In the case of a felony, the court may revoke any amount of time suspended, so long as it is not more than the lesser of:
- The remaining term of probation, and
- The maximum sentence authorized for the felony that constituted the violation
So, in a sense, the possible consequences depend on how far into your term of probation you are. However, note that when the violation of probation is the commission of a new felony, you will almost certainly also be charged with that felony, meaning separate and potentially more severe consequences.
If the violation is a violation of a special condition of probation as described above, the court may revoke probation and impose the balance of the original sentence, or any portion of the original sentence the court deems appropriate.
The best approach to fighting a probation violation or avoiding incarceration will depend on the nature of the violation, the time remaining on your term of probation, and other factors. The first step in many cases is to deny the violation and force the prosecution to prove that the violation occurred. Though the burden of proof is lower in a probation violation case and you aren’t entitled to a jury, in some cases it is possible to beat the claim and avoid a determination that you have violated your probation.
That’s one reason it’s important to talk to an Augusta criminal defense lawyer with extensive probation violation defense right away. You may be enticed to “simplify” the process by admitting the violation. And, there are cases in which it may be to your advantage to admit the violation, but not without advice from an experienced probation violation attorney. Generally, if you are going to admit, it should be as part of an agreement that includes the consequences to be imposed.
The goal of probation, for both the state and the criminal defendant, is to avoid or limit incarceration and focus on rehabilitation. I’m here to protect that path for you and give you every opportunity to avoid a determination that you’ve violated your probation. If that’s not the best approach in your case, I will work to minimize the consequences and keep you on the path toward completion of your probation.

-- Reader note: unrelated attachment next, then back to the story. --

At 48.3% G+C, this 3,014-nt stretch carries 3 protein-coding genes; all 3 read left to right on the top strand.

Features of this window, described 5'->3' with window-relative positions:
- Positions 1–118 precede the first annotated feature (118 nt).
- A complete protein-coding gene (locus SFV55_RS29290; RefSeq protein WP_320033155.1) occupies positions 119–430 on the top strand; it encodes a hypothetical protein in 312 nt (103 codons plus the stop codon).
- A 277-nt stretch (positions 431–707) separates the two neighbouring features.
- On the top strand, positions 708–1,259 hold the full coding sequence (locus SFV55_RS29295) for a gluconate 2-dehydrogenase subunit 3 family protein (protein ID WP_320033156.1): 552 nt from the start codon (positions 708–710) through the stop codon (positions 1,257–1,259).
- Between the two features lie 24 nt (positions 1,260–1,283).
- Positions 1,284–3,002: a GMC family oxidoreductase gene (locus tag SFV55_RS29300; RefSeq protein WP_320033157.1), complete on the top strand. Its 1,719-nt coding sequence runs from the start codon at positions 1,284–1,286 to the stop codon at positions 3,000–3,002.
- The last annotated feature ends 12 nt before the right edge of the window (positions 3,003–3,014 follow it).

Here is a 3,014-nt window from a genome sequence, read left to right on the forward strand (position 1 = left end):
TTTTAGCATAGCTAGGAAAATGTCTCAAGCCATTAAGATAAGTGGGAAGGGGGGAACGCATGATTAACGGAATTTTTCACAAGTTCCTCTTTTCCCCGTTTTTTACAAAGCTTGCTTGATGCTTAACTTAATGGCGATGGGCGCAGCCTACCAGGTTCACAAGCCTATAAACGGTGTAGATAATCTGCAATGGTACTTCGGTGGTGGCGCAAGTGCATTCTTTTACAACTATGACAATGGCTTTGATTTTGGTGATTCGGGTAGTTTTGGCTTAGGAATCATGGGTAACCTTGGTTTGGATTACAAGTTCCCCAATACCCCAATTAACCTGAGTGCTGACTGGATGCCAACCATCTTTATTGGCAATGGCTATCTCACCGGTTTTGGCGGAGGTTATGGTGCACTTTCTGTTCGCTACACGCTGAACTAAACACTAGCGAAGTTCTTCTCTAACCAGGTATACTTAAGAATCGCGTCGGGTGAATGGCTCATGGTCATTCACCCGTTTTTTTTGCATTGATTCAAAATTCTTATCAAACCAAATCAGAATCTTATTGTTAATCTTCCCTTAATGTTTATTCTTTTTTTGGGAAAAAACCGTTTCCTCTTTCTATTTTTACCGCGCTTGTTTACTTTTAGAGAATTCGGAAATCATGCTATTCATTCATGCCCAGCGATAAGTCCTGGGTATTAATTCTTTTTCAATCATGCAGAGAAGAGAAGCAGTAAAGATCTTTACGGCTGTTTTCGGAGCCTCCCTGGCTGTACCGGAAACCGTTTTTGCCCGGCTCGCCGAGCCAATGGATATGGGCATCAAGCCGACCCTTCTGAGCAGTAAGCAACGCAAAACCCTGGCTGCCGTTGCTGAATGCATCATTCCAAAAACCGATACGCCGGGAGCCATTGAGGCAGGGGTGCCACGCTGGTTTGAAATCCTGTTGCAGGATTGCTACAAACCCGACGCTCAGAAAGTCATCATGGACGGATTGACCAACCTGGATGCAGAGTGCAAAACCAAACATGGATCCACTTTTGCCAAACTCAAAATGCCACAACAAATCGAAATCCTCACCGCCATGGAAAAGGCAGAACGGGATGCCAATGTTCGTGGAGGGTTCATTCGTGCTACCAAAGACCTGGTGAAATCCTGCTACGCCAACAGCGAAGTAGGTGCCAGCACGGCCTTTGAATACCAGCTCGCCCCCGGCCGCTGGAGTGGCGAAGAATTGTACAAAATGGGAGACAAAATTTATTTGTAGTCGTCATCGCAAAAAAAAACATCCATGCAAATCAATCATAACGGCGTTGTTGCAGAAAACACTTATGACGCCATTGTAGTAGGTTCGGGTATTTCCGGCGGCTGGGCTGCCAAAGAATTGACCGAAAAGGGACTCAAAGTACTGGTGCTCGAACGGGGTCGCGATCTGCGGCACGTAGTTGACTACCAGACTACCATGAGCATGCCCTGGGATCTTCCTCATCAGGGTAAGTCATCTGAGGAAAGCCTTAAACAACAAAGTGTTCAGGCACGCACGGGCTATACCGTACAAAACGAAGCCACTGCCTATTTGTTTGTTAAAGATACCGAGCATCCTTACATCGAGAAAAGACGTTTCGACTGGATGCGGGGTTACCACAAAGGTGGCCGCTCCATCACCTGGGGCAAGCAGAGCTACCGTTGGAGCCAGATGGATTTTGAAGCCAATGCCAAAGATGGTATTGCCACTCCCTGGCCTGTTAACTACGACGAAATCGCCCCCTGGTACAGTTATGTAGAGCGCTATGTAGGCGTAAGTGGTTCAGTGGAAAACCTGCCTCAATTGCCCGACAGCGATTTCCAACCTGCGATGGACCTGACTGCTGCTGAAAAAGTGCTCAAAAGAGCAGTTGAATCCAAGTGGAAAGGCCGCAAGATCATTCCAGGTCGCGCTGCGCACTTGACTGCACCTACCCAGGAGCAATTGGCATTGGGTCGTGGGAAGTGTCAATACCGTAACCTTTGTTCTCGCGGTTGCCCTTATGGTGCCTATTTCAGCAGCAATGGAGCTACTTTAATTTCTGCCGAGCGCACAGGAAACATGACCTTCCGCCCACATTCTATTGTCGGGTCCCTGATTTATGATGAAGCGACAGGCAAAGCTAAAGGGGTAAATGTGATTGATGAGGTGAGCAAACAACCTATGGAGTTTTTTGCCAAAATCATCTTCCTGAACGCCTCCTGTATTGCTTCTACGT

Probation violation cases are different from criminal charges and trials. So, it’s important that you choose an experienced probation violation lawyer to represent you if you’ve been accused of violating your probation by committing a new crime or failing to fulfill special conditions of your probation.
Consult With an Augusta Probation Violation Lawyer Today
If you’ve been accused of violating your probation, you should speak with an experienced probation violation attorney right away. Call us or fill out our contact form today to schedule your free consultation.
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Client charged with attempted rape, aggravated assault, home invasion, burglary in the first degree, aggravated assault, kidnapping, possession of a firearm. Not guilty all counts.
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Possession With Intent
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Client charged with aggravated assault, burglary in the first degree, and forgery in the fourth degree. Facing 41 years in prison. Not guilty verdict on all felonies. Only convicted of one count of misdemeanor battery.